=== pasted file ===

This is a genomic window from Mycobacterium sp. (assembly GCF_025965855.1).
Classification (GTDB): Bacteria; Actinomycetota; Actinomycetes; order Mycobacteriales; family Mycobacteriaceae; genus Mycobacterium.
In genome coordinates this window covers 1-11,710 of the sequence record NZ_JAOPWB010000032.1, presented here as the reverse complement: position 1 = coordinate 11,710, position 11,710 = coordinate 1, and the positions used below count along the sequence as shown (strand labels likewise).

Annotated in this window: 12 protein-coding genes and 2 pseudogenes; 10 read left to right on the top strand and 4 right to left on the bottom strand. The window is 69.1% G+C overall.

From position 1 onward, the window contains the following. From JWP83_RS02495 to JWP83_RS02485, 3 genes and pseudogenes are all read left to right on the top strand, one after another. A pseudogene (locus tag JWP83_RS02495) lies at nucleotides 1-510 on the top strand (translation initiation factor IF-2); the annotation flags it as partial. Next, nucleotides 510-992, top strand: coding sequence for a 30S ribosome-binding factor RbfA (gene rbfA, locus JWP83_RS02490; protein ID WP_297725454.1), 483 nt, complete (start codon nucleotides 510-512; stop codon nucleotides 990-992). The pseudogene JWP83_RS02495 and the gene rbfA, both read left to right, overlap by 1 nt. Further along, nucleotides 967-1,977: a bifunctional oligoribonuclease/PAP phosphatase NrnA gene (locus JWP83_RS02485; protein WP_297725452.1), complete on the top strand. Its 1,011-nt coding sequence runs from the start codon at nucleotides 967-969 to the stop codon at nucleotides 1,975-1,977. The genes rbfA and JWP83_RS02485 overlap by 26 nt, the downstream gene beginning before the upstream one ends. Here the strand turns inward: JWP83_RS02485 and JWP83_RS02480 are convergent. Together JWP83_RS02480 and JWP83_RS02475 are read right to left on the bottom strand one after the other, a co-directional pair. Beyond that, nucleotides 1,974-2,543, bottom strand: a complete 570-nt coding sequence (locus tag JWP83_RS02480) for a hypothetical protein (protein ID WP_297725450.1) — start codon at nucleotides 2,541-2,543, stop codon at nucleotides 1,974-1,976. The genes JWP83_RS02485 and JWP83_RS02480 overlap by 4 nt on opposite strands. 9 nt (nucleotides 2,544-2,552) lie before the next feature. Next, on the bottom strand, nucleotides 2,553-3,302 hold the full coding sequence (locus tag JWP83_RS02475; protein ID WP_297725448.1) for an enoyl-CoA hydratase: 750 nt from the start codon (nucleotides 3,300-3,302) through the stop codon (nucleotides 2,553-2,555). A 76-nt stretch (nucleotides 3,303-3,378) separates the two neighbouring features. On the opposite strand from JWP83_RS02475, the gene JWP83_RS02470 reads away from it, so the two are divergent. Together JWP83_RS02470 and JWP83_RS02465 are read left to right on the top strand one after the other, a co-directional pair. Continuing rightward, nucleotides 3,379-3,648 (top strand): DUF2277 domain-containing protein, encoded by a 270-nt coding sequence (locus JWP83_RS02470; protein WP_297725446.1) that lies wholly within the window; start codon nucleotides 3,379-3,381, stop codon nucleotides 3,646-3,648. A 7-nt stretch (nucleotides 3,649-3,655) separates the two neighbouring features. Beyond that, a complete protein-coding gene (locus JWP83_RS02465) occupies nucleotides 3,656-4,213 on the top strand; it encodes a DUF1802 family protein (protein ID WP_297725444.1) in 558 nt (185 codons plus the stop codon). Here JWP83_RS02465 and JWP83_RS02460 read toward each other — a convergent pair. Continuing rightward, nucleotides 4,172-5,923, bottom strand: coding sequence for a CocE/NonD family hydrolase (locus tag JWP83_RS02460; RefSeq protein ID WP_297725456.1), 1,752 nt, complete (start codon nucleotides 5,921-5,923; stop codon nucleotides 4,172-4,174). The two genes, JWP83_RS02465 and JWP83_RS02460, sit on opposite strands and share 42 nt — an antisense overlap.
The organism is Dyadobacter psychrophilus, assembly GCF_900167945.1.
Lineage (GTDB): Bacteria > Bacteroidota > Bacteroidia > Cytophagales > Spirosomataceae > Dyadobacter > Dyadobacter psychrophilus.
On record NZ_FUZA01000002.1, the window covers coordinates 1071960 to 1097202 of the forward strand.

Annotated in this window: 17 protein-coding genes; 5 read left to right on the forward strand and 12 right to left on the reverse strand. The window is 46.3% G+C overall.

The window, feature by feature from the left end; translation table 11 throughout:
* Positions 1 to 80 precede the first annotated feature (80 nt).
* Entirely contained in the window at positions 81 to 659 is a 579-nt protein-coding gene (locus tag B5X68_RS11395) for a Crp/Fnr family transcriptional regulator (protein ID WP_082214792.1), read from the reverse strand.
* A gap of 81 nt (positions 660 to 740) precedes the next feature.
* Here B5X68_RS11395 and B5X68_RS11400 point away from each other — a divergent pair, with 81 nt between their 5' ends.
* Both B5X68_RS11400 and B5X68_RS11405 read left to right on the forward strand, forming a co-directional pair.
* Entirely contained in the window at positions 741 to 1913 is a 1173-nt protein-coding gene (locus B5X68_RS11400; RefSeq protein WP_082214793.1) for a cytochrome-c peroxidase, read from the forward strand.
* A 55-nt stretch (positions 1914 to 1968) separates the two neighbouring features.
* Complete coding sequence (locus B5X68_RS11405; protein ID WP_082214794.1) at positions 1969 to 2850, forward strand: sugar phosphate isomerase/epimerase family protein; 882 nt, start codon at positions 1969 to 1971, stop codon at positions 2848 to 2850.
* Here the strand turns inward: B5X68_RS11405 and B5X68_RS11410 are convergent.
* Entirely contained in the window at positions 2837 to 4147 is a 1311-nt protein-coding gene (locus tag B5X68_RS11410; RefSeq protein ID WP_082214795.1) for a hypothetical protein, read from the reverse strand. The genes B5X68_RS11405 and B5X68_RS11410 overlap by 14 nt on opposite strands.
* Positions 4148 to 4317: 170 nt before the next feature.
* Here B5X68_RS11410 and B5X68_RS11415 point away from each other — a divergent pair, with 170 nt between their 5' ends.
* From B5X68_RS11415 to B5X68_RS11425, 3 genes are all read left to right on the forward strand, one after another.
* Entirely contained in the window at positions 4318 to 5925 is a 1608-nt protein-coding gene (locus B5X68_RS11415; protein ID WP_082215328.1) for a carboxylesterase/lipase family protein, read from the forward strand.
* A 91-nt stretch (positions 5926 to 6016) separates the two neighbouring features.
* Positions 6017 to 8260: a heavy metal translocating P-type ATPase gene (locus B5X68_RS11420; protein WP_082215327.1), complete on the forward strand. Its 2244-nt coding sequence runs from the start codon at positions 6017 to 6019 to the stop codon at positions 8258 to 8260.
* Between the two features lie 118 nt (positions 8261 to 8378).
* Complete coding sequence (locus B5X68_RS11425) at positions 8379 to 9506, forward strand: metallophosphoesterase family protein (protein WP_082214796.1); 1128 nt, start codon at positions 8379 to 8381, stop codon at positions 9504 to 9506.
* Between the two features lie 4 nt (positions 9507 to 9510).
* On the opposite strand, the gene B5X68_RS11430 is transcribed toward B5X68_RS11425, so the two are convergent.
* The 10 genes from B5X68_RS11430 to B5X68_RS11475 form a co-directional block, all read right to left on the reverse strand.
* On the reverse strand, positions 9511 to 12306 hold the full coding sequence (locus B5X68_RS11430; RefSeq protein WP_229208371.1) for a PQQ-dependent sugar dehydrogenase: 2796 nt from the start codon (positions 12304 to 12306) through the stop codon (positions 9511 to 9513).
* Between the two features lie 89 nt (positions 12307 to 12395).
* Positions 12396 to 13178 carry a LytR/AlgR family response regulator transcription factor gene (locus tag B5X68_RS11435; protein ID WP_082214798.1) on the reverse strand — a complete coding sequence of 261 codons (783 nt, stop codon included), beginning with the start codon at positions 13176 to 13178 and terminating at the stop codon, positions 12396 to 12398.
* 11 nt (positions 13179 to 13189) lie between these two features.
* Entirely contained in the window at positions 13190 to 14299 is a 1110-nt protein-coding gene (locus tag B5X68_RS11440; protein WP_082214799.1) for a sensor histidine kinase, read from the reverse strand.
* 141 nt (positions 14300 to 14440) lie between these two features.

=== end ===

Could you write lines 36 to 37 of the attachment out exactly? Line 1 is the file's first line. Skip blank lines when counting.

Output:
* Entirely contained in the window at positions 13190 to 14299 is a 1110-nt protein-coding gene (locus tag B5X68_RS11440; protein WP_082214799.1) for a sensor histidine kinase, read from the reverse strand.
* 141 nt (positions 14300 to 14440) lie between these two features.